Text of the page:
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Record 1 of 64258
Power Management in Regenerative Life Support Systems
Author and Affiliation:
Crawford, Sekou(Orbital Sciences Corp., Moffett Field, CA United States)
Pawlowski, Christopher(Orbital Sciences Corp., Moffett Field, CA United States)
Finn, Cory(NASA Ames Research Center, Moffett Field, CA United States)
Mead, Susan C. [Technical Monitor]
Abstract: Effective management of power can reduce the cost of launch and operation of regenerative life support systems. Variations in power may be quite severe and may manifest as surges or spikes, While the power plant may have some ability to deal with these variations, with batteries for example, over-capacity is expensive and does nothing to address the fundamental issue of excessive demand. Because the power unit must be sized to accommodate the largest demand, avoiding power spikes has the potential to reduce the required size of the power plant while at the same time increasing the dependability of the system. Scheduling of processors can help to reduce potential power spikes. However, not all power-consuming equipment is easily scheduled. Therefore, active power management is needed to further decrease the risk of surges or spikes. We investigate the use of a hierarchical scheme to actively manage power for a model of a regenerative life support system. Local level controllers individually determine subsystem power usage. A higher level controller monitors overall system power and detects surges or spikes. When a surge condition is detected, the higher level controller conducts an 'auction' and describes subsystem power usage to re-allocate power. The result is an overall reduction in total power during a power surge. The auction involves each subsystem making a 'bid' to buy or sell power based on local needs. However, this re-allocation cannot come at the expense of life support function. To this end, participation in the auction is restricted to those processes meeting certain tolerance constraints. These tolerances represent acceptable limits within which system processes can be operated. We present a simulation model and discuss some of our results.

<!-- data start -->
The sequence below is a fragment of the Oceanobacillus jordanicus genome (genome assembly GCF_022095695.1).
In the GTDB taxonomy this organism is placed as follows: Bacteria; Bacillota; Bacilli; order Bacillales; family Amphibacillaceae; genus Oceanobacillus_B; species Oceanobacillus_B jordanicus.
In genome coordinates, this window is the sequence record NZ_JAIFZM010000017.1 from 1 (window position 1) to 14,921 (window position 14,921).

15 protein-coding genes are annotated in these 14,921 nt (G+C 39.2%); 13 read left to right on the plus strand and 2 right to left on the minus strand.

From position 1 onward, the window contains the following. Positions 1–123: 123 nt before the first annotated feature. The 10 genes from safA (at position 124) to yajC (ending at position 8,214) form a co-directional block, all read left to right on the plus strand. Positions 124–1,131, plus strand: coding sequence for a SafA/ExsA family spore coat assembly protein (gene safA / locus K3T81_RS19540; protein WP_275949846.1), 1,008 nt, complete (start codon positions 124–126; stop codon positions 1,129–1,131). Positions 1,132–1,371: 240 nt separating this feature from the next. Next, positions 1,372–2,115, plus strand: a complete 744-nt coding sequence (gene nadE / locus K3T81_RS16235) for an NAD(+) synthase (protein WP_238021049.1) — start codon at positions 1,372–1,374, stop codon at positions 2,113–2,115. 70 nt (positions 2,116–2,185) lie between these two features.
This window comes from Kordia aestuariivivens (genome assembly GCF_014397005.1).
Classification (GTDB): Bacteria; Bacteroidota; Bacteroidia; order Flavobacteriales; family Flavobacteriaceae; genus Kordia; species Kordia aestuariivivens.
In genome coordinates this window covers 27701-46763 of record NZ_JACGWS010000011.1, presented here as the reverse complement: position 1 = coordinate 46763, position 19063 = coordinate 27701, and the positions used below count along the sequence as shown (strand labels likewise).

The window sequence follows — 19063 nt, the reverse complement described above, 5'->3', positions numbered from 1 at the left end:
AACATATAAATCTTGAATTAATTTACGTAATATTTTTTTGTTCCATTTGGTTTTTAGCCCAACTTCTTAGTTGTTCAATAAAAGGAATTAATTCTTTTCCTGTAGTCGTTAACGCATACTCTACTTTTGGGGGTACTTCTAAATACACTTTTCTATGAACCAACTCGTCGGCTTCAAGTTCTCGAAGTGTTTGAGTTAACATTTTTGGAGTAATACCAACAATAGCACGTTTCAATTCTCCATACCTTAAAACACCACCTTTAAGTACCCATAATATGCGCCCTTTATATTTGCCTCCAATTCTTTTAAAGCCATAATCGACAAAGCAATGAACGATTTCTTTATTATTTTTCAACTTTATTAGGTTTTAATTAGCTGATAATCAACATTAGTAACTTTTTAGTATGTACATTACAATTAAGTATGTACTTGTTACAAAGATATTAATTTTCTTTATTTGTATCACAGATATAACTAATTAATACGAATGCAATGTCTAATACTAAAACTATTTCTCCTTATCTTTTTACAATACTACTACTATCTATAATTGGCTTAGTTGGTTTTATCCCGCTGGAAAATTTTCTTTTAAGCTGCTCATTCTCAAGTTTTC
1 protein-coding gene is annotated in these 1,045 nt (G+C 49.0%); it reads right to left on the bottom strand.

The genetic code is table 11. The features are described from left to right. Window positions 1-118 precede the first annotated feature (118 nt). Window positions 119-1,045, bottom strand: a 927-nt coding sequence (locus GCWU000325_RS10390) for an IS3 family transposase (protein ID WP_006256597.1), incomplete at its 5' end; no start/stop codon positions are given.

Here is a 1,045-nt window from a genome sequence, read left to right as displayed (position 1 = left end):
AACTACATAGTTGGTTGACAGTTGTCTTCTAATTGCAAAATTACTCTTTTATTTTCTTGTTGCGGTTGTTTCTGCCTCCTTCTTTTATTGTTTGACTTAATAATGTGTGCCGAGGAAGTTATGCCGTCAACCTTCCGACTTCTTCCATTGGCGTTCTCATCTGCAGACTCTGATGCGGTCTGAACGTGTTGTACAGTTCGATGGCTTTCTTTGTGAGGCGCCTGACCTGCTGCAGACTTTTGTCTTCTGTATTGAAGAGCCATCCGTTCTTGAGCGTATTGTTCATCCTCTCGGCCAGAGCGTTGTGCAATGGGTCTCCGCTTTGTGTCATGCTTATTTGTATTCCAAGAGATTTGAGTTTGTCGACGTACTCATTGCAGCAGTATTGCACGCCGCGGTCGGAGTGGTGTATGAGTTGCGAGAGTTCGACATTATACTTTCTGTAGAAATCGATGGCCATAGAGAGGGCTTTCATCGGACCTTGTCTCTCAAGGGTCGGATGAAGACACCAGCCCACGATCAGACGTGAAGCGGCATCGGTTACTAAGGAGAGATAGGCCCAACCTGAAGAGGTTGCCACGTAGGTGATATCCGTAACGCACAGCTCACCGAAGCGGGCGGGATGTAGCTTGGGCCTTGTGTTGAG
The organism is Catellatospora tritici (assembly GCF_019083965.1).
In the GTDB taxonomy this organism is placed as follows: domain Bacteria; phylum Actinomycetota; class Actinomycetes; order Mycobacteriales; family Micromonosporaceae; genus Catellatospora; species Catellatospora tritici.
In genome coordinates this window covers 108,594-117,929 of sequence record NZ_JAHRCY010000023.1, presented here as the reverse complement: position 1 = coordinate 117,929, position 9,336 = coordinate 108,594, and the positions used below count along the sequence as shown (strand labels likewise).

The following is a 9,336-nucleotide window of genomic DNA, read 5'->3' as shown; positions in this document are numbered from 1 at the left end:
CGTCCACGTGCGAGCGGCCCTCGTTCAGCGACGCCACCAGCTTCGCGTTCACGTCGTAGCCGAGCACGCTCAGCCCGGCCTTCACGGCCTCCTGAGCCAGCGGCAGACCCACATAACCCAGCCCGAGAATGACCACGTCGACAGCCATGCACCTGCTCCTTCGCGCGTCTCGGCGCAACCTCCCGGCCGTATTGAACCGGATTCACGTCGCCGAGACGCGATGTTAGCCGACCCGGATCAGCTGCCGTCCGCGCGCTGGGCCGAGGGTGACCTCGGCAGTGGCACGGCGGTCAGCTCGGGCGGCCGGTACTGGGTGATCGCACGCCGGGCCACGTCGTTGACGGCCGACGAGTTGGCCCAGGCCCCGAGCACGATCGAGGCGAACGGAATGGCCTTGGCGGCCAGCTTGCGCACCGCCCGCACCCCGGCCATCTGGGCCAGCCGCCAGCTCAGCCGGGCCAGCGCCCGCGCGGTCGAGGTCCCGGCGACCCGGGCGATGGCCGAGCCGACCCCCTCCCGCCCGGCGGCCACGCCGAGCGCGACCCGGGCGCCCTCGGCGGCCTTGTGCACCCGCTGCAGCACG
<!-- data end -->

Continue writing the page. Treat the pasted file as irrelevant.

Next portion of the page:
Publication Date: Jan 05, 1999
Document ID:
20010082933
(Acquired Sep 14, 2001)
Subject Category: MAN/SYSTEM TECHNOLOGY AND LIFE SUPPORT
Document Type: Preprint
Meeting Information: International Conference on Environmental Systems; 10-13 Jul. 2000; Toulouse; France
Contract/Grant/Task Num: RTOP 131-20-10
Financial Sponsor: NASA Ames Research Center; Moffett Field, CA United States
Organization Source: NASA Ames Research Center; Moffett Field, CA United States
Description: 1p; In English
Distribution Limits: Unclassified; Publicly available; Unlimited
Rights: No Copyright
NASA Terms: LIFE SUPPORT SYSTEMS; SYSTEMS MANAGEMENT; POWER; COMPUTERIZED SIMULATION; OPERATING COSTS; SCHEDULING
Availability Source: Other Sources
Availability Notes: Abstract Only
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